Looking ahead, we see only more interest in and need for biopesticides by growers, as they deal with the removal of older chemistries or products through re-evaluation, shifting consumer preferences, new pest management challenges and concerns of pests becoming resistant to pesticides.

What's New on the PMC Website?

Several new items have been added to our website since our last newsletter appeared. Here's a look at what's been happening:

Minor Use Pesticides Program (MUPP) Priorities

The National Priority Lists and Selected National Priorities, established by the Minor Use Pesticide Priority Setting Workshop, have been published on the Minor Use Crop/Pest Problems page. These priorities will become projects within MUPP for the 2014 growing season.

Pesticide Risk Reduction Program (PRRP) Priorities

The priorities established by the Biopesticides Priority Setting Workshop in March 2013 have been published on the Biopesticide Workshop page. These priorities will receive regulatory support from PRRP.

Pesticide Risk Reduction Strategies

The Sustainable Crop Protection Factsheet Series for reducing reliance on organophosphate insecticides for manage¬ment of insect pests of tree fruit has been published.


The Sustainable Crop Protection Factsheet Series continues to have new titles added under the Publications and Document archive.

To stay informed of updates on our website, be sure to subscribe to our email notification service. These notifications will provide you with links to our new web material.

Message from Executive Director of the Pest Management Centre

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Dr. Manjeet Sethi

The old saying is that people often overestimate what they can do in a year, but underestimate what can be done in a decade. In 2013 the Pest Management Centre celebrates its 10th anniversary of helping Canadian farmers gain greater access to effective pest management tools and practices, and that saying probably holds true. PMC had its early growing pains, as we started to do something which had never been tried in Canada. But with the support and cooperation of farm organizations, manufacturers, the provinces and Canada's pesticide regulator, Health Canada's PMRA, we all were determined to make it work. This partnership has now become a model of government/ non-governmental organization collaboration, with other countries visiting PMC to determine if our model can be replicated elsewhere in the world.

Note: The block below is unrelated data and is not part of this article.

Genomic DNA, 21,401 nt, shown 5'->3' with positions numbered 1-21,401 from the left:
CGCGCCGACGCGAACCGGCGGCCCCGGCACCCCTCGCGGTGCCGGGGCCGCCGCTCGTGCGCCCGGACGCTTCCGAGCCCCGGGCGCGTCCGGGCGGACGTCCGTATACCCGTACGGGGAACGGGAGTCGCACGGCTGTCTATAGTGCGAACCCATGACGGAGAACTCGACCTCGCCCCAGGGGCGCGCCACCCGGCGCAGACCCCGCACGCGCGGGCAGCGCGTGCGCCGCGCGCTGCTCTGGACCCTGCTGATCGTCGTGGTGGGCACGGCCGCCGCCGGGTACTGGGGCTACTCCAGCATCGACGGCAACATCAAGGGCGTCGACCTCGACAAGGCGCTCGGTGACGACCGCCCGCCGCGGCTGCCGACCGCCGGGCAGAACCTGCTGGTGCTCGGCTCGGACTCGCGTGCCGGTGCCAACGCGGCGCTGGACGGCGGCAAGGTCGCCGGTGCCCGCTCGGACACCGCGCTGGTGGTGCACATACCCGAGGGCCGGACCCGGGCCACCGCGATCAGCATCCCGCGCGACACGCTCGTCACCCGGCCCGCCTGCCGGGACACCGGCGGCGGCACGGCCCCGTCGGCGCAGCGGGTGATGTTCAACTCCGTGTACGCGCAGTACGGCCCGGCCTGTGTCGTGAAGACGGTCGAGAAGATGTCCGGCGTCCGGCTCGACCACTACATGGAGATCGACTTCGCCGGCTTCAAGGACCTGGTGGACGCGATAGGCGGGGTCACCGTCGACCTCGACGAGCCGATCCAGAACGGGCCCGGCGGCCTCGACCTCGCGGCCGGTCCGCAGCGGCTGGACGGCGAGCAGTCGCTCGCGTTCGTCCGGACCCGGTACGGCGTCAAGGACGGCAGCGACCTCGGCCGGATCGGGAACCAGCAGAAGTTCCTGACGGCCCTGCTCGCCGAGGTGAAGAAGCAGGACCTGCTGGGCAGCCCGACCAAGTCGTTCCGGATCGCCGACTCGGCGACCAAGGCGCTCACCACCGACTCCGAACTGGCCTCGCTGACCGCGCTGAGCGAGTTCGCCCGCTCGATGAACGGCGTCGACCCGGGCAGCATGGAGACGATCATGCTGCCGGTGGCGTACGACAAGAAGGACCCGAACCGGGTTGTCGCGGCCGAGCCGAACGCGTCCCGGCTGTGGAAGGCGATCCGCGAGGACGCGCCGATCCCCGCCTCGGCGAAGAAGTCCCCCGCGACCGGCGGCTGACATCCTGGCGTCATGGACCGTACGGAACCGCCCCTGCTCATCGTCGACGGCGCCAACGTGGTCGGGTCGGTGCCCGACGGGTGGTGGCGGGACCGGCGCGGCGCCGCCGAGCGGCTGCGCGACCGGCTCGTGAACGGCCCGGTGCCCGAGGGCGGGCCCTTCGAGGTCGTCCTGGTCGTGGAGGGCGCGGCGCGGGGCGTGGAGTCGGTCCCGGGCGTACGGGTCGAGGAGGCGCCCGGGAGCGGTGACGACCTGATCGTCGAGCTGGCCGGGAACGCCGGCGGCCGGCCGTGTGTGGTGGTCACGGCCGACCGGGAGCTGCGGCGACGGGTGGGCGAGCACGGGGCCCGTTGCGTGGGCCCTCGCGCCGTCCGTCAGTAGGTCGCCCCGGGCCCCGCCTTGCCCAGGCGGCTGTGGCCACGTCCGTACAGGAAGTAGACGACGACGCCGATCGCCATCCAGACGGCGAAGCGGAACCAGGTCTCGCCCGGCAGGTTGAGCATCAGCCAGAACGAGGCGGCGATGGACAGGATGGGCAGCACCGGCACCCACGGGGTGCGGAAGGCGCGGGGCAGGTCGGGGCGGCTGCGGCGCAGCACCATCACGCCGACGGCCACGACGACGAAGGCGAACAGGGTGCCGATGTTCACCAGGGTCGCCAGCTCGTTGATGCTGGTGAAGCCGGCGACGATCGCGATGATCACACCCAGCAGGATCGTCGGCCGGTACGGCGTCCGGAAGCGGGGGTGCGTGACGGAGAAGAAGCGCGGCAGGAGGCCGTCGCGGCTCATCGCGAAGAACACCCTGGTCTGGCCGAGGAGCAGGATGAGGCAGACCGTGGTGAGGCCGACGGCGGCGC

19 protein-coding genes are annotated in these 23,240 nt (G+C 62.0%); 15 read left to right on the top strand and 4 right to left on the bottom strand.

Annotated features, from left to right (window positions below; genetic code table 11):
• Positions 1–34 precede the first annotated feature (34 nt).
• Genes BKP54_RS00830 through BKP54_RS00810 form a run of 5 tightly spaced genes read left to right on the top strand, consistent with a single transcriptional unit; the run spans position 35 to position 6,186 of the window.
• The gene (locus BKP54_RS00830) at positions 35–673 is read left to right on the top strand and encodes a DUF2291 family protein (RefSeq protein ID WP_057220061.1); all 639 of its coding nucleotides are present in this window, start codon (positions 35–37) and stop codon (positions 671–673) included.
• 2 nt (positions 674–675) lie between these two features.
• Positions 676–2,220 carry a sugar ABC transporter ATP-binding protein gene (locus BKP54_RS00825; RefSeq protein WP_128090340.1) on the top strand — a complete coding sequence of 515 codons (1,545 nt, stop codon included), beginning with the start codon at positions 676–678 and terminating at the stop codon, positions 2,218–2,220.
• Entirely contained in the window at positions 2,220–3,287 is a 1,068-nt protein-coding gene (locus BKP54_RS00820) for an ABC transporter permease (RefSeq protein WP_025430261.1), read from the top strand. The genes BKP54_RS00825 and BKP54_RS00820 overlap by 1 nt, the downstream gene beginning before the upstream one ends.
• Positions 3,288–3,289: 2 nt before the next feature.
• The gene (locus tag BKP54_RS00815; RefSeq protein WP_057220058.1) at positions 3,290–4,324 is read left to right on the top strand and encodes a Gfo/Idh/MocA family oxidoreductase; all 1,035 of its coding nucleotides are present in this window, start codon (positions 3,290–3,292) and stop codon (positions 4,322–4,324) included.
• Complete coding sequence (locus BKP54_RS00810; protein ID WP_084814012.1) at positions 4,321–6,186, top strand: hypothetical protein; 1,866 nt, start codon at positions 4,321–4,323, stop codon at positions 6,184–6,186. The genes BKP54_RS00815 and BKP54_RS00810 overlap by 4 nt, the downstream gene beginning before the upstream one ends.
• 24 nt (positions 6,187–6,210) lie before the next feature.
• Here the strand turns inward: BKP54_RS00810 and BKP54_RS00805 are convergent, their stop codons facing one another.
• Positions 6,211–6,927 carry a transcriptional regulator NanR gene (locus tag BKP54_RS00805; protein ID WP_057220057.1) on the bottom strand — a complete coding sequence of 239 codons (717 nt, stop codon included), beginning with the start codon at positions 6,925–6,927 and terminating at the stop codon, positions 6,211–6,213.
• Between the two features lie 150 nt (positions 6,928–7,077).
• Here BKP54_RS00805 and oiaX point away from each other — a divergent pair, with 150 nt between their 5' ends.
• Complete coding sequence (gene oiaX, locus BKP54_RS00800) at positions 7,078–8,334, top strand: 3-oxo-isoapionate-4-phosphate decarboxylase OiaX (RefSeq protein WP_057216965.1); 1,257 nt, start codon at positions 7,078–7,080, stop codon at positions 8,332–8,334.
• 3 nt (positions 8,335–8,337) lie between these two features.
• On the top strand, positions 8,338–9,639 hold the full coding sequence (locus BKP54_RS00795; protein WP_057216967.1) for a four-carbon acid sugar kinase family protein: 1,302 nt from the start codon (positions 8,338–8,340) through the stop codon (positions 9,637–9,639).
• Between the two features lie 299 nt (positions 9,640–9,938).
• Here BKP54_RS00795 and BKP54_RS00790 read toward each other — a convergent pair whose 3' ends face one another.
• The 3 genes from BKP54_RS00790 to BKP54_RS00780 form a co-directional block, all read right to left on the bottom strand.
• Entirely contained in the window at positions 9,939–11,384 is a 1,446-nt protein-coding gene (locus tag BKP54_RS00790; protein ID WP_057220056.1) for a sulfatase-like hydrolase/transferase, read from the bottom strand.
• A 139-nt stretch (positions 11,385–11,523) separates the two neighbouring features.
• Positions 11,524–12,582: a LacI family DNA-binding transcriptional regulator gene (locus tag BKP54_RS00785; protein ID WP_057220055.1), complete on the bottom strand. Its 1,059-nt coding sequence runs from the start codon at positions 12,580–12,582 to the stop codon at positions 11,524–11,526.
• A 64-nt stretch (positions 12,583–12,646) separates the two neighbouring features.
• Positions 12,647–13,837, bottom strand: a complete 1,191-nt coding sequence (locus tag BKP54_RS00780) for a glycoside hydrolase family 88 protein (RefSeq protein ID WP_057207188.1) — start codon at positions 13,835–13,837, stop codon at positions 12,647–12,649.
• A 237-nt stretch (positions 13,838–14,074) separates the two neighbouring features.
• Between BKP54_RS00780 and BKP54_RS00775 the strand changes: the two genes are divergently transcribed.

When PMC started, Canadian growers needed technolo¬gies available to growers in other countries if they were to increase their competitiveness. Today we've reached the point where a large percentage of potential new uses are being submitted to regulators in Canada and the US simultaneously.

Wayne Gretzky once said you can't score goals if you don't shoot the puck. What we've learned is we won't score every shot, but we will increase our chances of success by seizing opportunities, taking advantage of the rapidly changing regulatory environment to make it work for Canadian growers. The appetite for regulatory change is strong, and PMC is now focusing on increasing opportunities for growers through harmonized Maximum Residue Limits, putting them on even footing with competitors and reducing trade barriers.

Based on the record of achievement over the past decade, I am confident in the contribution PMC can make to improving access to safe and effective crop protection tools and techniques for Canadian growers in the years to come.

Until next time...Manjeet Sethi

About the Pest Management Centre

In 2003, Agriculture and Agri-Food Canada (AAFC) established the Pest Management Centre (PMC) as a unique partnership between growers, grower associa¬tions, federal and provincial governments and the crop protection industry to deliver two national programs:

  • Pesticide Risk Reduction Program (PRRP), a joint initiative of AAFC and Health Canada's Pest Management Regulatory Agency, which focuses on the development of risk reduction strategies for the Canadian agriculture and agri-food sector; and
  • Minor Use Pesticides Program (MUPP), a joint initiative of AAFC and Health Canada's Pest Management Regulatory Agency, which responds to the needs of Canadian growers for increased access to new minor uses of pesticides.

PMC operates from its headquarters in Ottawa and conducts field, greenhouse and growth chamber trials at seven research sites located in Kentville, Nova Scotia; Saint-Jean-sur-Richelieu, Quebec; Vineland, Ontario; Harrow, Ontario; Scott, Saskatchewan; Summerland, British Columbia and Agassiz, British Columbia.

For additional information about PMC, please visit our website at

Contact Information

For more information about any of the items in this issue of the newsletter, please contact PMC via email at or call 613-694-2457.

© Her Majesty the Queen in Right of Canada, represented by the Minister of Agriculture and Agri-Food (2013).
ISSN 1916-3851 AAFC No. 12149E
Publié également en français sous le titre Bulletin sur la lutte antiparasitaire
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Fall 2013 - Pest Management Centre Newsletter (PDF Version, 667 KB)